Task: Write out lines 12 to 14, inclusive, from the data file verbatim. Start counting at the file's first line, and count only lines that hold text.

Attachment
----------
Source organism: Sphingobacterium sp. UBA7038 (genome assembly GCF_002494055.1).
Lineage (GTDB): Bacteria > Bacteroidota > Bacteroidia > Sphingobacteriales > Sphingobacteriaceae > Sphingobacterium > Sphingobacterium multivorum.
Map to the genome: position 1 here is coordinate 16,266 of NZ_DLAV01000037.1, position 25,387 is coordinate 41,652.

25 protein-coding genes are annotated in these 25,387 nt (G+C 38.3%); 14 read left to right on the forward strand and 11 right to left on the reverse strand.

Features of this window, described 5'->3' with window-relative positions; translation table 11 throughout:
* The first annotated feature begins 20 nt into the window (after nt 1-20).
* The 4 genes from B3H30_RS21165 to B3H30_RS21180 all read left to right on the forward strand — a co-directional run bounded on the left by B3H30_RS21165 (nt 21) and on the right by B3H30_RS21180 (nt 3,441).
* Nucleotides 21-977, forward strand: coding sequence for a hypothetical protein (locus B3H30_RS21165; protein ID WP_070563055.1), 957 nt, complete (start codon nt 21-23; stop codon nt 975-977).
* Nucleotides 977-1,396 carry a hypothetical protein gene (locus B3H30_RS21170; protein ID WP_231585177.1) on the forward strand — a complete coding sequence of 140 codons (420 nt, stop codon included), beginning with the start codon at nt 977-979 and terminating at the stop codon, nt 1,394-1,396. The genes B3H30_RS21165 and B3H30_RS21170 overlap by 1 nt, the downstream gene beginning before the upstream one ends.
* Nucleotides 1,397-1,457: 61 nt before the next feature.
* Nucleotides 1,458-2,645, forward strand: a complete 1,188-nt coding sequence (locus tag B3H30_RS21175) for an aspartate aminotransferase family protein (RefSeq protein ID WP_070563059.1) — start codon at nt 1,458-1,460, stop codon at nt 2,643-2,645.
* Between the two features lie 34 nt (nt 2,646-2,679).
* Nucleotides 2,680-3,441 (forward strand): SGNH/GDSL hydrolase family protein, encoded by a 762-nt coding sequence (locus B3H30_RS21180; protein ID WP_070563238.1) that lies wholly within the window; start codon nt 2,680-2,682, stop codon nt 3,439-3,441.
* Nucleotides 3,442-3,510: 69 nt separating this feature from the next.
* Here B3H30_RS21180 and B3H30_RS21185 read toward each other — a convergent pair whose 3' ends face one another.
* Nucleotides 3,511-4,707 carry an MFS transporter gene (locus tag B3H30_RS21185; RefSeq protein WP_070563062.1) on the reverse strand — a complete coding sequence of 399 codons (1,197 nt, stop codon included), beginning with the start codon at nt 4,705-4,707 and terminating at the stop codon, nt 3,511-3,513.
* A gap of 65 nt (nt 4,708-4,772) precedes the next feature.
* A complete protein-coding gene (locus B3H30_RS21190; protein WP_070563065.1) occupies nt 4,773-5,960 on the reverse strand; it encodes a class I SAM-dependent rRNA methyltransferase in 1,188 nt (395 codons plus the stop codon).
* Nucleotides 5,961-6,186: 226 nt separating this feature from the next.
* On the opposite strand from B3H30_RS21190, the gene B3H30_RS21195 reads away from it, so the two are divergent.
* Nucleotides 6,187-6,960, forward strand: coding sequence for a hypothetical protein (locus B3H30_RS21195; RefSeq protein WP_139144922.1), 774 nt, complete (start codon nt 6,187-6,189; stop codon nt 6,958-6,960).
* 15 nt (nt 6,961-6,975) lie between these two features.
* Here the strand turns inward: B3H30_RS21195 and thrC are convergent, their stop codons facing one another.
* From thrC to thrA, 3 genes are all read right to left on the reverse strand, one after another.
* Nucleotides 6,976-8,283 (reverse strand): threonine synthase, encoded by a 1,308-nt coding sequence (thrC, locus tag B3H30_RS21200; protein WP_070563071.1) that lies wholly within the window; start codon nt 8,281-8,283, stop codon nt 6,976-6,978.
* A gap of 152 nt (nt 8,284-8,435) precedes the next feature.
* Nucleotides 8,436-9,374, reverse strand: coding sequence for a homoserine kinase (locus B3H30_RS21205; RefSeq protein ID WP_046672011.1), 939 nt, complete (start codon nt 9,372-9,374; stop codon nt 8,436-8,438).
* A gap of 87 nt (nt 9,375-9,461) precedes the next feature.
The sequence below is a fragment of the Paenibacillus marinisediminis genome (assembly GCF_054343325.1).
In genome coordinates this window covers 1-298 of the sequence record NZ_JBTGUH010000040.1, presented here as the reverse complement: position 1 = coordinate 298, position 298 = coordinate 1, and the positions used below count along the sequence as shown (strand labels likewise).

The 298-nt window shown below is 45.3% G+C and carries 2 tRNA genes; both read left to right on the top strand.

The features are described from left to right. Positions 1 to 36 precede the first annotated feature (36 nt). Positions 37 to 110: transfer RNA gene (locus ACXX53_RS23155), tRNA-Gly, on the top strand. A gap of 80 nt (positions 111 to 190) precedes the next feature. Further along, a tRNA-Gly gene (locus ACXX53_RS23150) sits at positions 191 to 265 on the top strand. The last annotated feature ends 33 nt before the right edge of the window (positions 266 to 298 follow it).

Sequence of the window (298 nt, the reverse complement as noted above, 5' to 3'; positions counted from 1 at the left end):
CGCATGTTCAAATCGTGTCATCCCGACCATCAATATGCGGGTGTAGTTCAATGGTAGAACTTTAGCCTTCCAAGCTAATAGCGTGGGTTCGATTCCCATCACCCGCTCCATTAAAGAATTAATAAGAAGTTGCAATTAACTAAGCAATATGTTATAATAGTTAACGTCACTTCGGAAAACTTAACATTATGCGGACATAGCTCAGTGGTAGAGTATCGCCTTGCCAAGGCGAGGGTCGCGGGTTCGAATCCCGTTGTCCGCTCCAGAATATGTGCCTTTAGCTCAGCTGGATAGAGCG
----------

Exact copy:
* Between the two features lie 34 nt (nt 2,646-2,679).
* Nucleotides 2,680-3,441 (forward strand): SGNH/GDSL hydrolase family protein, encoded by a 762-nt coding sequence (locus B3H30_RS21180; protein ID WP_070563238.1) that lies wholly within the window; start codon nt 2,680-2,682, stop codon nt 3,439-3,441.
* Nucleotides 3,442-3,510: 69 nt separating this feature from the next.